I was only a grunt in the firefighting army, but I saw a lot from my low rung. The first year, I thought the waste I observed was an unavoidable part of the job. But by my third summer fighting fires, I had become convinced that the public should take a critical look at our national firefighting practices and expenditures.

Last August, I was sent to a blaze in northwestern Wyoming. On my first day, I reported to the incident commander at 11 a.m. and waited to be told how to find my squad among the 90 personnel working on the 4,000-acre fire. Firefighters are divided into crews of 20, and each crew into squads of five.

I waited for three hours, along with eight members of a helitack crew. These are highly trained firefighters whose job is to rappel out of helicoptersto reach fires quickly.But they acknowledge that mostly what they do is sit around and wait for something to happen. When I joined them, they were sprawled in the grass or on lawn chairs, dozing in the shade of a spruce. Every so often, a helicopter would hover nearby and drop a line, to which one of the men would hook a bucket or a load of supplies. According to one woman on the crew, this is a simple operation, the equivalent of putting a car key on a ring. But it's dangerous because it takes place beneath a helicopter. Any dangerous procedure, whether it lasts two minutes or 18 hours, entitles workers to hazard pay -- an extra quarter of their daily salary -- for the entire day.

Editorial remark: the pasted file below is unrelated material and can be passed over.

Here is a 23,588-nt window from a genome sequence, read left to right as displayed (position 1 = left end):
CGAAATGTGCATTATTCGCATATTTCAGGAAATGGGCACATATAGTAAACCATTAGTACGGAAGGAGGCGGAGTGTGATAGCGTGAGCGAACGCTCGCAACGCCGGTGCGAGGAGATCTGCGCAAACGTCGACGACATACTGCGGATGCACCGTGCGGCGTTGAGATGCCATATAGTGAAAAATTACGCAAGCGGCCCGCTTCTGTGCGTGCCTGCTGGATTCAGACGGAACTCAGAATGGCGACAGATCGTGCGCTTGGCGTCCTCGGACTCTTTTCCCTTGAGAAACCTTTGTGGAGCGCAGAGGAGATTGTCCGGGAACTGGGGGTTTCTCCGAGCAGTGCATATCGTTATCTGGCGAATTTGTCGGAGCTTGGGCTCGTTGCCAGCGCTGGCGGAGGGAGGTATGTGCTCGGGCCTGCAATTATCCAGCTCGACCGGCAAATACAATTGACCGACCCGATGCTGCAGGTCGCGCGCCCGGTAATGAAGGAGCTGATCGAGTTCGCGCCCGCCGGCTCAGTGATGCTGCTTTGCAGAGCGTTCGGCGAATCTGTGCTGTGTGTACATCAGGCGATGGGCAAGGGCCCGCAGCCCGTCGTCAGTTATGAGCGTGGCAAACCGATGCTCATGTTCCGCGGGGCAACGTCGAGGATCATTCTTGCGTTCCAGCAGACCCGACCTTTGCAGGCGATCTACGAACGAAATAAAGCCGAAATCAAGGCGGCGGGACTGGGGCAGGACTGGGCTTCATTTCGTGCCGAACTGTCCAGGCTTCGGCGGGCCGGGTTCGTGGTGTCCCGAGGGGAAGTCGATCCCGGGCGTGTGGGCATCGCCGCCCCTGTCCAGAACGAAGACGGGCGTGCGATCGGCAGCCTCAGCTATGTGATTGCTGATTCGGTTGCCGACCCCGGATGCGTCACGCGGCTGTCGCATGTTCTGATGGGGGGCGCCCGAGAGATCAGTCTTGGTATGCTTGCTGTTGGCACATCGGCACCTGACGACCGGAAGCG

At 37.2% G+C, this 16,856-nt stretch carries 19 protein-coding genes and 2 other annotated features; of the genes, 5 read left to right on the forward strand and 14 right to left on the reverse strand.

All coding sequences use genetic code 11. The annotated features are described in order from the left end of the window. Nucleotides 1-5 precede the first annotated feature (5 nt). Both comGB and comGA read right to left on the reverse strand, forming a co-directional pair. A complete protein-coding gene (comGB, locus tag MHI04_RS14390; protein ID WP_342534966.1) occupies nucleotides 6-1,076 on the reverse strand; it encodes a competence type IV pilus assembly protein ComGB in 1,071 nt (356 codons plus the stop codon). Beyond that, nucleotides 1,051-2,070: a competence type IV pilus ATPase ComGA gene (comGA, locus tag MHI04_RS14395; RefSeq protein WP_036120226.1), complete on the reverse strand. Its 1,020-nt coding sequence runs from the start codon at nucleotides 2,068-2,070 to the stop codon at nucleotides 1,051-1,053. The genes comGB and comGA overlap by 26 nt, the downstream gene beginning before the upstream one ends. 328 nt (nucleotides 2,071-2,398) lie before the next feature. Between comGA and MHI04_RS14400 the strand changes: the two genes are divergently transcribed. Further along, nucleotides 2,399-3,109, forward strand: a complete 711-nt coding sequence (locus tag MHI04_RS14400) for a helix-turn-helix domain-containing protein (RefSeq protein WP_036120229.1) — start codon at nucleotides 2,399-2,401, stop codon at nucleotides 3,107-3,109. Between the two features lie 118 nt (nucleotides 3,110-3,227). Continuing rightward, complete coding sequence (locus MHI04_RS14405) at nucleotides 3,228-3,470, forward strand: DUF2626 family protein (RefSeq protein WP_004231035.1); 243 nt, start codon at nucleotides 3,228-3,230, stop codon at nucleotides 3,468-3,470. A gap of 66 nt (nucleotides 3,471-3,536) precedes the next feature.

I finally found my squad at 2 p.m. They were hunkered against the drizzle in dry spots under subalpine firs, sleeping. The assignment for the day was to find any spot fires that may have been ignited by blowing embers on a green ridge across the valley from the main fire. They had conducted a fruitless search, and now there was nothing to do. I hunkered with them and fell asleep. Two hours later, we gathered our creaky bodies andwalked uphill for 20 minutes, then across the hill for 20 minutes, looking for smoke. When we didn't find any, we headed back down the hill to our truck. We helped ourselves to Gatorade from a cooler and waited two more hours, until the designated quitting time before driving back to camp for dinner. Since the main fire was still burning uncontrolled, we got hazard pay and overtime for our 14 hours; I earned $225 that day, more than twice my usual $88.

People may argue that despite our lack of activity, our role as lookouts was a cost that had to be borne. But too often, costs like that seemed avoidable. It appeared to me that the government throws resources at fire suppression efforts without taking a careful look at the fires themselves and the threats they pose.